Demonstrators took to land and sea in British Columbia Wednesday as energy giant Kinder Morgan hosted shareholders at an annual meeting in Texas. In Houston, tribal leaders voiced their opposition to the company’s proposed expansion of the Trans-Mountain Pipeline—a project that could increase the amount of crude oil shipped to Washington state.
Oil from that pipeline is shipped from tar sands in Alberta to Washington state refineries in Tacoma, Ferndale and Anacortes. An expansion would create a second, twin pipeline and add more oil tankers.
“We do not believe the risks of the project have been accurately evaluated nor fully disclosed,” said Neskonlith Band Chief Judy Wilson.
She and other tribal leaders from British Columbia made an emergency trip to Texas. Wilson also spoke on behalf of the Union of British Columbia Indian Chiefs during Kinder Morgan’s annual shareholders meeting. Expanding the pipeline has also garnered opposition from Washington Gov. Jay Inslee, as well as British Columbia Premier John Horgan and Vancouver, B.C., Mayor Gregor Robertson.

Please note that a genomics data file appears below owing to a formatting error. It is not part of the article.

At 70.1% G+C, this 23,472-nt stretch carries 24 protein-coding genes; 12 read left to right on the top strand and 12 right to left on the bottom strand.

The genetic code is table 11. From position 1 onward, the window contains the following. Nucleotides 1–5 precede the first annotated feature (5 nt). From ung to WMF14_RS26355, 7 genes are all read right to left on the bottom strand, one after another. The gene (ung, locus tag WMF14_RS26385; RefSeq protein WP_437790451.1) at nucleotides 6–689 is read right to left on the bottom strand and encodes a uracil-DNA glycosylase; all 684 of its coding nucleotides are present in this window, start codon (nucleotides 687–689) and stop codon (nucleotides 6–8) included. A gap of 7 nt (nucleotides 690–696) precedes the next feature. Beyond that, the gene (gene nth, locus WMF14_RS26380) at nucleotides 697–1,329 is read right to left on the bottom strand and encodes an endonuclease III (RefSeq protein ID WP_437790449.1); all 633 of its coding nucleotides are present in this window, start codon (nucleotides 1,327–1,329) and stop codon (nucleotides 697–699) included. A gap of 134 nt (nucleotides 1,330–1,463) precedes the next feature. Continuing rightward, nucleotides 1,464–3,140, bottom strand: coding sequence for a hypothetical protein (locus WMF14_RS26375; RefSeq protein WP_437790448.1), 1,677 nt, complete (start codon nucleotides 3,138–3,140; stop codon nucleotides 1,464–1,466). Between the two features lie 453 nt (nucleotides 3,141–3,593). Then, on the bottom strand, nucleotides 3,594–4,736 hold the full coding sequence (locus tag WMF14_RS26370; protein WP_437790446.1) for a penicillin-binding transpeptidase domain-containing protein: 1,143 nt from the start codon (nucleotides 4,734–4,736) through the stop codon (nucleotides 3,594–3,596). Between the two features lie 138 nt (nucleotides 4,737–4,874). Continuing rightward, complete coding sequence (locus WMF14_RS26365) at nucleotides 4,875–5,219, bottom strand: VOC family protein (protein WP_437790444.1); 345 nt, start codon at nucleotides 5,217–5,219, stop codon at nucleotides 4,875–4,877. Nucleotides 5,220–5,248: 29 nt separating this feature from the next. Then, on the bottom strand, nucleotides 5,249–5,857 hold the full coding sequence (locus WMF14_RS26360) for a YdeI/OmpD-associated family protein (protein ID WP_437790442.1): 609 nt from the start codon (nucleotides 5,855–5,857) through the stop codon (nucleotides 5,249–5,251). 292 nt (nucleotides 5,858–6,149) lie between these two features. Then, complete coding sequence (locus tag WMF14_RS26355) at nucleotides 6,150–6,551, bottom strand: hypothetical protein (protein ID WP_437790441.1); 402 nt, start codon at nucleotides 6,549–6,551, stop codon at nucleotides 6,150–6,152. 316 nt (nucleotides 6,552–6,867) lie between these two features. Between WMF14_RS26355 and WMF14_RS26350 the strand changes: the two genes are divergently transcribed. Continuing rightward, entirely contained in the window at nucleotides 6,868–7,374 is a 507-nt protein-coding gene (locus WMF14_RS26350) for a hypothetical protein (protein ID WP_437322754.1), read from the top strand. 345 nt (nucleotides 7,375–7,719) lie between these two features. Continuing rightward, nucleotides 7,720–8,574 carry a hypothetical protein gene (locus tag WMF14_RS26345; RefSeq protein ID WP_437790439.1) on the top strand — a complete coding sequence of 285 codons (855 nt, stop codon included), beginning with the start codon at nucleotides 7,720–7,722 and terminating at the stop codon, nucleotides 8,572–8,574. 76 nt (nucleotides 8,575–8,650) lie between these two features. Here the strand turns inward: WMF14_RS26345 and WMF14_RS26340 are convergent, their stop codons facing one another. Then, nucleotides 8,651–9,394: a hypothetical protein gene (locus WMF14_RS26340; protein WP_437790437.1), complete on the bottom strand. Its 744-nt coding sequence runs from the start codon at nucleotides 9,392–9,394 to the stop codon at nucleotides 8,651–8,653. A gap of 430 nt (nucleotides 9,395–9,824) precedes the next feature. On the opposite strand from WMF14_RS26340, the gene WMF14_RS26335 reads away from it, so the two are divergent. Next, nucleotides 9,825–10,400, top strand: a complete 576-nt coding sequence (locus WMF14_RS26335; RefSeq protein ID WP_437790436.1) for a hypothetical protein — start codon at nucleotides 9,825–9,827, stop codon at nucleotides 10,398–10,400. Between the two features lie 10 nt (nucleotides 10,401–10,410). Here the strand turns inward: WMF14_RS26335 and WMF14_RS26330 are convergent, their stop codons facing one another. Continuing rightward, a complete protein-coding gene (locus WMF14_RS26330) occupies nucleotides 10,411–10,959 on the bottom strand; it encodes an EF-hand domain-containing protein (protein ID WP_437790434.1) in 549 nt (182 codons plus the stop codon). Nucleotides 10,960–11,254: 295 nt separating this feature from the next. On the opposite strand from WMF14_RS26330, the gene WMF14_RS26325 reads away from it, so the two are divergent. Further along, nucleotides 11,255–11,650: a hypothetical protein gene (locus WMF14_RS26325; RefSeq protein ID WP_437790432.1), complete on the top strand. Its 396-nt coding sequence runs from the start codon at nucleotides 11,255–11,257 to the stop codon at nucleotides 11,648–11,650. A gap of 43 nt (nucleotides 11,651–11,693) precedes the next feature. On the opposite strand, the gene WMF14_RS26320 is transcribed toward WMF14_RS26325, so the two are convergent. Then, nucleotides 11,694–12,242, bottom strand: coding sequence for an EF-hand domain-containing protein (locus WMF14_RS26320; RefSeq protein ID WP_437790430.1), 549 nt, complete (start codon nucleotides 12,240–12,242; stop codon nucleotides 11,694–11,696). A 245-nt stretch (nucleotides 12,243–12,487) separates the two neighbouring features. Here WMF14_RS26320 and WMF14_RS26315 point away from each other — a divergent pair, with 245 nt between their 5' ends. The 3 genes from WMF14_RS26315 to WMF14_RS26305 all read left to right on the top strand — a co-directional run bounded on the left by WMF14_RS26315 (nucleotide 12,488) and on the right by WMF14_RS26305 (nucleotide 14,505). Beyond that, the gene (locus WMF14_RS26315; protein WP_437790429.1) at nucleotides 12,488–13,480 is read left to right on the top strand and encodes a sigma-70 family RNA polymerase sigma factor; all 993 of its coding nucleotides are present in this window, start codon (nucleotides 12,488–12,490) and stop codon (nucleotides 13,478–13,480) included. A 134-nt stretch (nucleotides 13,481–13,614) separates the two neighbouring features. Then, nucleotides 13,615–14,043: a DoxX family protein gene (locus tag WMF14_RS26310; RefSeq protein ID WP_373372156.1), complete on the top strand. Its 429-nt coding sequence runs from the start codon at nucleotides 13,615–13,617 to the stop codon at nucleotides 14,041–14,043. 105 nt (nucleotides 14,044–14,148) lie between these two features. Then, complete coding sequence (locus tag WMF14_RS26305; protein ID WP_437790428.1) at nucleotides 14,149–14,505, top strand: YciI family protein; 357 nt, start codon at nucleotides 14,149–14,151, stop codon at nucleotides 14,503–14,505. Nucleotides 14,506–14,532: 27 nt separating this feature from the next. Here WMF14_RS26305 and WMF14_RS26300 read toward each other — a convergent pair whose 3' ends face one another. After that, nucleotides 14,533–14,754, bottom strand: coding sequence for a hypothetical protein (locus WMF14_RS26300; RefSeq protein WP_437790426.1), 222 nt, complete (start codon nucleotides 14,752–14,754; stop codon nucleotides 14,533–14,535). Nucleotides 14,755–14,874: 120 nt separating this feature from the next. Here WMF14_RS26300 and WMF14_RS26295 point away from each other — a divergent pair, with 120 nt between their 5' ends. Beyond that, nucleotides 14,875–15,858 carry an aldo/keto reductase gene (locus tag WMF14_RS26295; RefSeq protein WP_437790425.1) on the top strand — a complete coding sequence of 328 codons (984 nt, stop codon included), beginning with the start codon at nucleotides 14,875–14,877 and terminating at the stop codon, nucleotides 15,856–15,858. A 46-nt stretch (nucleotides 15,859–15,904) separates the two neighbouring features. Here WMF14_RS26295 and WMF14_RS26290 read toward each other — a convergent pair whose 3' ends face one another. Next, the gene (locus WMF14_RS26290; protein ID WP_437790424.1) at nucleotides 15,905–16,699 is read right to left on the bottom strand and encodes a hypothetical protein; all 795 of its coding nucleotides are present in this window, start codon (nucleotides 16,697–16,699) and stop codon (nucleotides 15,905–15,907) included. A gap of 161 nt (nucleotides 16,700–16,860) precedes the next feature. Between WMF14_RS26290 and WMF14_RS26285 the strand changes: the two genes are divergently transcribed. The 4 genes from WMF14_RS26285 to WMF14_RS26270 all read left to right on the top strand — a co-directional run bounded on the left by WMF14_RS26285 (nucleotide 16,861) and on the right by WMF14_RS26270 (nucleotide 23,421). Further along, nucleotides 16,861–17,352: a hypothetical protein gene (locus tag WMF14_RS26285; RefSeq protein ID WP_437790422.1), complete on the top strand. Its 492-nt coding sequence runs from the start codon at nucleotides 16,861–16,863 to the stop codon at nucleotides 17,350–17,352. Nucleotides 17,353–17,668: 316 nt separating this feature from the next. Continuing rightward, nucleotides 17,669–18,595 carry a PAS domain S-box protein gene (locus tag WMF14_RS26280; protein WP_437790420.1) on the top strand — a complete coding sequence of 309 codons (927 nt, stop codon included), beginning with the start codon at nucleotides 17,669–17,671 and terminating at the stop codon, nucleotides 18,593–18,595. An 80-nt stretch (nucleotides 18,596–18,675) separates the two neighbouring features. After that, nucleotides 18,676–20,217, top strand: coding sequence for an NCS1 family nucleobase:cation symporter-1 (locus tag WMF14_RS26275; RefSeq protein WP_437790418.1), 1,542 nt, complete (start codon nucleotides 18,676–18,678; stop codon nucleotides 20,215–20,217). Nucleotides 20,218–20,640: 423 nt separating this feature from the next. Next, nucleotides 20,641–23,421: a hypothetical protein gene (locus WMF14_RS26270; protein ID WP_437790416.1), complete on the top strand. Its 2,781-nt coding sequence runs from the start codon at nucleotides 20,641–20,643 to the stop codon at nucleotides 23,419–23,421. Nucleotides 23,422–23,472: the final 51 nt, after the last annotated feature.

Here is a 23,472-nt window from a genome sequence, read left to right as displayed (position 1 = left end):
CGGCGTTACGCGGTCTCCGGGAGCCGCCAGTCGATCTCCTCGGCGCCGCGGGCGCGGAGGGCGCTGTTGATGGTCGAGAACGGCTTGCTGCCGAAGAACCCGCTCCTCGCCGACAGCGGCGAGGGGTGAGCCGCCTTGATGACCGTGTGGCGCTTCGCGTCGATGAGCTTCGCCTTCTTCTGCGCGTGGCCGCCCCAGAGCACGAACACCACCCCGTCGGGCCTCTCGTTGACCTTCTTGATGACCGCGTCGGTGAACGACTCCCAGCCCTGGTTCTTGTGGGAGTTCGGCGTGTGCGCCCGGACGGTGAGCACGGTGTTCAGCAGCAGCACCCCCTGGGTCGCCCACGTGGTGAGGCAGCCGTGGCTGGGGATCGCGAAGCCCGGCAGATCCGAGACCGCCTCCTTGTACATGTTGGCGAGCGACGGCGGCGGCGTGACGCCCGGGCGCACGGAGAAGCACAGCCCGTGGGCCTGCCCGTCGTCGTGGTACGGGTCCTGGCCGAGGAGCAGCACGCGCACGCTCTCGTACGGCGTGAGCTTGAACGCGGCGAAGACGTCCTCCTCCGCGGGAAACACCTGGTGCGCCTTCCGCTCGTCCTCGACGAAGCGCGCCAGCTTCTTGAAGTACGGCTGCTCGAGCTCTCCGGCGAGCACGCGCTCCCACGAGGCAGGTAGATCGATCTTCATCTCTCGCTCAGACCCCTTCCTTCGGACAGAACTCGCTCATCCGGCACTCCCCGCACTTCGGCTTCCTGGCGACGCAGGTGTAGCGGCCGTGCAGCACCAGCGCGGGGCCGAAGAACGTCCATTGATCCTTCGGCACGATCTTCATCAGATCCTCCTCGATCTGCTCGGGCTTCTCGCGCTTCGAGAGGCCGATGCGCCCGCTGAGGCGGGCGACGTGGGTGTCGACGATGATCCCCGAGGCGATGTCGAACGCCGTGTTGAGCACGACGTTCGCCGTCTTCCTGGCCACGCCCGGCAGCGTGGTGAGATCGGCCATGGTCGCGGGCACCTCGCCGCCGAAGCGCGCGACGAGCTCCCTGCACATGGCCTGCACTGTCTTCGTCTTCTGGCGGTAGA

“It threatens our culture, our spirituality and our identity and our way of life and that means fundamentally more to us than anything that they could offer us,” Wilson said.
She added that some shareholders accepted an invitation to visit indigenous territory in Canada.
In April, Kinder Morgan halted all non-essential spending on the Trans-Mountain Pipeline in response to widespread opposition of the expansion proposal. The company has self-imposed a May 31 deadline to make a final decision on whether the project is viable.
During their annual meeting, shareholders voted in favor of two resolutions: One to produce annual sustainability reports; another calls for a report by 2019 that outlines the company’s financial risk from climate change. Chairman Rich Kinder said the board “will carefully consider the proposals,” He noted both resolutions are non-binding.
The Secwepemc Nation is awaiting a verdict from Canada’s Federal Court of Appeals that challenges federal approval of Kinder Morgans proposal to expand Trans-Mountain. First Nations in Canada argue that the proposal lacks tribal consultation.
As the shareholders meeting took place in Texas, demonstrators in British Columbia blocked the gates to a Kinder Morgan Terminal outside of Vancouver. So-called kayaktivists also paddled to a marine gate at the terminal. According to the Royal Canadian Mounted Police, at least one was arrested.